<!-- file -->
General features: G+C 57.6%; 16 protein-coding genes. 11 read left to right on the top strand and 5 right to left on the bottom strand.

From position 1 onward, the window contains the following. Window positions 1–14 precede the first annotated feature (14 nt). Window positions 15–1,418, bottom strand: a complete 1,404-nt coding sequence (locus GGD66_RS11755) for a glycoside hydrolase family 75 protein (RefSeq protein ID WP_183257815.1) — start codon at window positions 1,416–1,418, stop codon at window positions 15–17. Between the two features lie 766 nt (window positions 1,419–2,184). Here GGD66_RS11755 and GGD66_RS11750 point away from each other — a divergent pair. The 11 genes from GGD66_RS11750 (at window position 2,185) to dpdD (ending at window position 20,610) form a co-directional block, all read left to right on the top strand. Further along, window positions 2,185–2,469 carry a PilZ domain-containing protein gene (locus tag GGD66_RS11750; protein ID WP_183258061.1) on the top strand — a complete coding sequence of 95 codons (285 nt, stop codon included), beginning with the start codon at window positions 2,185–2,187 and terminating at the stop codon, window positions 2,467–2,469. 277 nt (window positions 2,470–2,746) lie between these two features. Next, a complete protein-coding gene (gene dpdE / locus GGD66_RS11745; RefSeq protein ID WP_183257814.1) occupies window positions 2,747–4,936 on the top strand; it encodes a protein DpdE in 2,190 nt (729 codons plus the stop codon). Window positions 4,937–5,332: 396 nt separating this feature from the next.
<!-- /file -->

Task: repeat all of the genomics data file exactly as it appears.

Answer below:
General features: G+C 57.6%; 16 protein-coding genes. 11 read left to right on the top strand and 5 right to left on the bottom strand.

From position 1 onward, the window contains the following. Window positions 1–14 precede the first annotated feature (14 nt). Window positions 15–1,418, bottom strand: a complete 1,404-nt coding sequence (locus GGD66_RS11755) for a glycoside hydrolase family 75 protein (RefSeq protein ID WP_183257815.1) — start codon at window positions 1,416–1,418, stop codon at window positions 15–17. Between the two features lie 766 nt (window positions 1,419–2,184). Here GGD66_RS11755 and GGD66_RS11750 point away from each other — a divergent pair. The 11 genes from GGD66_RS11750 (at window position 2,185) to dpdD (ending at window position 20,610) form a co-directional block, all read left to right on the top strand. Further along, window positions 2,185–2,469 carry a PilZ domain-containing protein gene (locus tag GGD66_RS11750; protein ID WP_183258061.1) on the top strand — a complete coding sequence of 95 codons (285 nt, stop codon included), beginning with the start codon at window positions 2,185–2,187 and terminating at the stop codon, window positions 2,467–2,469. 277 nt (window positions 2,470–2,746) lie between these two features. Next, a complete protein-coding gene (gene dpdE / locus GGD66_RS11745; RefSeq protein ID WP_183257814.1) occupies window positions 2,747–4,936 on the top strand; it encodes a protein DpdE in 2,190 nt (729 codons plus the stop codon). Window positions 4,937–5,332: 396 nt separating this feature from the next.